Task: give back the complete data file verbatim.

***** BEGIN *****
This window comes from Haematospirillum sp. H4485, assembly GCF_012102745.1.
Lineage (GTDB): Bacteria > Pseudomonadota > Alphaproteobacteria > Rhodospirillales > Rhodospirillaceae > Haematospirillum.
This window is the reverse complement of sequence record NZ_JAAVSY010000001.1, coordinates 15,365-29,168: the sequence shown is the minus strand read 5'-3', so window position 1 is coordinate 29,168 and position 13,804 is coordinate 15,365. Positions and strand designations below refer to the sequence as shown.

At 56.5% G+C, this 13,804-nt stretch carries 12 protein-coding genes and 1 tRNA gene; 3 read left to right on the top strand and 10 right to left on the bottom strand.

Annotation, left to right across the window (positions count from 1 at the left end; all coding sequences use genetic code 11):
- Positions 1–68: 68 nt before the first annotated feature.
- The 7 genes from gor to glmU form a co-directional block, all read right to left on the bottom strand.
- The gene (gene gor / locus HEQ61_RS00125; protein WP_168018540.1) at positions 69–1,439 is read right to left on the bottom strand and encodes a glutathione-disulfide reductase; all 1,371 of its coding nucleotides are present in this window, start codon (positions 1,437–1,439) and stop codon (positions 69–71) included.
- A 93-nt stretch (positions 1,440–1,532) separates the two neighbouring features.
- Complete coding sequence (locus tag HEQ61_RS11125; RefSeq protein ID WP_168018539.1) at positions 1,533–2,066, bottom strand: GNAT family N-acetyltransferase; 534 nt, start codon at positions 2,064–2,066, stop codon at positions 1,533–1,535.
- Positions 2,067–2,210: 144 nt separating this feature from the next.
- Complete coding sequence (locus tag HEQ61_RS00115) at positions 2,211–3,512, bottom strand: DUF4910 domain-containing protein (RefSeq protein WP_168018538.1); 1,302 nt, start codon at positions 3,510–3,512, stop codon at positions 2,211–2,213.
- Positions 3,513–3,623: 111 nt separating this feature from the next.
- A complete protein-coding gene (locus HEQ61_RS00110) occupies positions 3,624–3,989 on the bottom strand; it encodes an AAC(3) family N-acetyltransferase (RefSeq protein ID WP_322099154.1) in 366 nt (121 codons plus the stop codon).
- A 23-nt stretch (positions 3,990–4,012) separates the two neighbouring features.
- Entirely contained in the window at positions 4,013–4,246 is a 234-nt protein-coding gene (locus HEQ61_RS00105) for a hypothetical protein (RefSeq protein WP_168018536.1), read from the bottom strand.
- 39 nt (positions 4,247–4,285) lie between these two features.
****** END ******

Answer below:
This window comes from Haematospirillum sp. H4485, assembly GCF_012102745.1.
Lineage (GTDB): Bacteria > Pseudomonadota > Alphaproteobacteria > Rhodospirillales > Rhodospirillaceae > Haematospirillum.
This window is the reverse complement of sequence record NZ_JAAVSY010000001.1, coordinates 15,365-29,168: the sequence shown is the minus strand read 5'-3', so window position 1 is coordinate 29,168 and position 13,804 is coordinate 15,365. Positions and strand designations below refer to the sequence as shown.

At 56.5% G+C, this 13,804-nt stretch carries 12 protein-coding genes and 1 tRNA gene; 3 read left to right on the top strand and 10 right to left on the bottom strand.

Annotation, left to right across the window (positions count from 1 at the left end; all coding sequences use genetic code 11):
- Positions 1–68: 68 nt before the first annotated feature.
- The 7 genes from gor to glmU form a co-directional block, all read right to left on the bottom strand.
- The gene (gene gor / locus HEQ61_RS00125; protein WP_168018540.1) at positions 69–1,439 is read right to left on the bottom strand and encodes a glutathione-disulfide reductase; all 1,371 of its coding nucleotides are present in this window, start codon (positions 1,437–1,439) and stop codon (positions 69–71) included.
- A 93-nt stretch (positions 1,440–1,532) separates the two neighbouring features.
- Complete coding sequence (locus tag HEQ61_RS11125; RefSeq protein ID WP_168018539.1) at positions 1,533–2,066, bottom strand: GNAT family N-acetyltransferase; 534 nt, start codon at positions 2,064–2,066, stop codon at positions 1,533–1,535.
- Positions 2,067–2,210: 144 nt separating this feature from the next.
- Complete coding sequence (locus tag HEQ61_RS00115) at positions 2,211–3,512, bottom strand: DUF4910 domain-containing protein (RefSeq protein WP_168018538.1); 1,302 nt, start codon at positions 3,510–3,512, stop codon at positions 2,211–2,213.
- Positions 3,513–3,623: 111 nt separating this feature from the next.
- A complete protein-coding gene (locus HEQ61_RS00110) occupies positions 3,624–3,989 on the bottom strand; it encodes an AAC(3) family N-acetyltransferase (RefSeq protein ID WP_322099154.1) in 366 nt (121 codons plus the stop codon).
- A 23-nt stretch (positions 3,990–4,012) separates the two neighbouring features.
- Entirely contained in the window at positions 4,013–4,246 is a 234-nt protein-coding gene (locus HEQ61_RS00105) for a hypothetical protein (RefSeq protein WP_168018536.1), read from the bottom strand.
- 39 nt (positions 4,247–4,285) lie between these two features.